Ask someone from away what they know of Maine, and chances are they’ll say lobster. Ask someone from Maine what they know of lobstering, and it’s likely they’ll just shrug their shoulders. Alice Anderson, College of the Atlantic senior, is hoping to change that with an exhibit, Coastal Culture: Maine’s Fisheries and Working Waterfronts, at the college’s Ethel H. Blum Gallery in Bar Harbor on display through Friday, May 18. The exhibit combines a variety of art forms — woodcuts, photography, film, installation, and drawings — to help people understand the world of fishermen and what it takes to get seafood onto a dinner plate.
Anderson comes at this quest from a long interest in fisheries and two summers spent working at the Penobscot East Resource Center in Stonington. The first summer was spent working at the lobster hatchery. Last summer, Anderson traveled along the Maine coast attending regional meetings about the scallop fishery to get input on upcoming regulation changes.
“My hope is to make it so that people won’t take the seafood on their plates for granted,” Anderson says. “I want to offer a better sense of Maine and its deep connection to fishing.” Anderson wants to be sure people know that beneath each colorful buoy floating on Maine’s coastal waters are two lobster traps, that lobstermen fish as many as 800 traps, and that last year the industry brought in more than 100 million pounds of lobster. “So, yes, it’s also about scale and context,” she adds. “I want people to have a better context for the lobster and scallop fisheries and some understanding of the scale they are operating on.”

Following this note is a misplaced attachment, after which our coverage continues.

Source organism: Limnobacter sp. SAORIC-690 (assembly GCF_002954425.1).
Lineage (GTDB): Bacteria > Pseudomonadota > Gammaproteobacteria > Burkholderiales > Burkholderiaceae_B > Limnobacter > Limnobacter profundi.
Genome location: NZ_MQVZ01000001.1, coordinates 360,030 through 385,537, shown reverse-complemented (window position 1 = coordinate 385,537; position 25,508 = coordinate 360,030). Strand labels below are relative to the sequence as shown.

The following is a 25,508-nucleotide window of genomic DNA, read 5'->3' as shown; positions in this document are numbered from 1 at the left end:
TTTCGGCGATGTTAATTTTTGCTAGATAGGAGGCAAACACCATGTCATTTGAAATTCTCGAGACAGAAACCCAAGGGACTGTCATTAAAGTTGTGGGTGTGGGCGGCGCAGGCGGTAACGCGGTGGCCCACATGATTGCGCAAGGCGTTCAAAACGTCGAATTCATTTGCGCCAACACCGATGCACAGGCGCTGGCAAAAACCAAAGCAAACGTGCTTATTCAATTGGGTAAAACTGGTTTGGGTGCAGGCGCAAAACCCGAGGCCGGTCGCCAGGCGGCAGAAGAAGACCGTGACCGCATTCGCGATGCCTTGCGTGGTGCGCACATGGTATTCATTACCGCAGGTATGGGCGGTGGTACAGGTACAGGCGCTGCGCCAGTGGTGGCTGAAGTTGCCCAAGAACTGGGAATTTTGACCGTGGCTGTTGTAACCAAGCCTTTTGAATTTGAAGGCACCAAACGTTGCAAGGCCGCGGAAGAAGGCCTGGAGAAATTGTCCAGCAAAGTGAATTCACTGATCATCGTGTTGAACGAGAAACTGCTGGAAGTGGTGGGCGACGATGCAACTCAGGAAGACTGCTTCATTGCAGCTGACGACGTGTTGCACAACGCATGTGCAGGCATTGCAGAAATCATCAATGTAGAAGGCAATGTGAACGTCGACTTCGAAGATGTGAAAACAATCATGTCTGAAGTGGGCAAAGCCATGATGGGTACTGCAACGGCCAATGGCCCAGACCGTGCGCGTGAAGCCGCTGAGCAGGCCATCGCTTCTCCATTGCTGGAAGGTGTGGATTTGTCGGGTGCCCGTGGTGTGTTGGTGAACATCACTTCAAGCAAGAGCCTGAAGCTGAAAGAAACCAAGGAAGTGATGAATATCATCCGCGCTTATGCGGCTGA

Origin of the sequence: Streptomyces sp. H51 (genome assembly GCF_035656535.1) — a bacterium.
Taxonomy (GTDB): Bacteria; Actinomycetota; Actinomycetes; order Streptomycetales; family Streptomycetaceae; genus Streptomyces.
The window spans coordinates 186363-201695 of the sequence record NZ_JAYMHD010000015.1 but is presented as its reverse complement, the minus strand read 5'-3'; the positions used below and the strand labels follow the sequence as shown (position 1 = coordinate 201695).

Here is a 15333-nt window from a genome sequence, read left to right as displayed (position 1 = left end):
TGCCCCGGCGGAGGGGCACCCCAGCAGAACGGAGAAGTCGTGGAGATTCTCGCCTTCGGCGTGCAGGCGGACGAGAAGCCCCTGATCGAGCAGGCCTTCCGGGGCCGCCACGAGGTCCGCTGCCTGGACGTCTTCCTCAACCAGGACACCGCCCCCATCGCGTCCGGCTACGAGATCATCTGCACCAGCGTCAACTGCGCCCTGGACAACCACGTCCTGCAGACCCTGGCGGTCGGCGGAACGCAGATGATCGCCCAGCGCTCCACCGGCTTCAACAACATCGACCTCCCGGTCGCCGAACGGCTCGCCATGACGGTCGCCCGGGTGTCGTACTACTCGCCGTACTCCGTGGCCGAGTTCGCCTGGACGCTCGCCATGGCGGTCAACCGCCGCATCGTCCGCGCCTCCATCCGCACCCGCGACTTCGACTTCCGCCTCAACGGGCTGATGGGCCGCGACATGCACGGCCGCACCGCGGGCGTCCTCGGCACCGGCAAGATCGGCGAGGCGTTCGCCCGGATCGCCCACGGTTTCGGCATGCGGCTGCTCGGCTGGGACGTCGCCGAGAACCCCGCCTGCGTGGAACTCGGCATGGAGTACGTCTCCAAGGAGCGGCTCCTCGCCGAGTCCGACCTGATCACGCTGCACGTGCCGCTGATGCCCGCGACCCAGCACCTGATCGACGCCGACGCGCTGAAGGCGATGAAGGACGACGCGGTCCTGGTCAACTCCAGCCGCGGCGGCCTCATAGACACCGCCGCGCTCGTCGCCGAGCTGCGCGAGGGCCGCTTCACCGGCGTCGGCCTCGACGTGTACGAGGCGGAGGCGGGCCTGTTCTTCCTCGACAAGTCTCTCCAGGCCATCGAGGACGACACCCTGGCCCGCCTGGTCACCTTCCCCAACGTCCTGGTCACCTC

Asked why she chose artwork, Anderson says, “I’ve had four-hour conversations about the lobster and scallop fisheries. I think it would make my conversations easier if they have seen this exhibit.” Art, she adds, offers a more holistic, complete, oral, and visual perspective.
The interdisciplinary nature of COA has allowed Anderson to go deeply into issues of marine science and policy, while also exploring various art forms, including film, animation, and printing.
For more information about Coastal Culture, on view at COA’s Blum Gallery through May 18, contact the college at 207-288-5015. The gallery is open Monday through Friday, 9 a.m. to 5 p.m.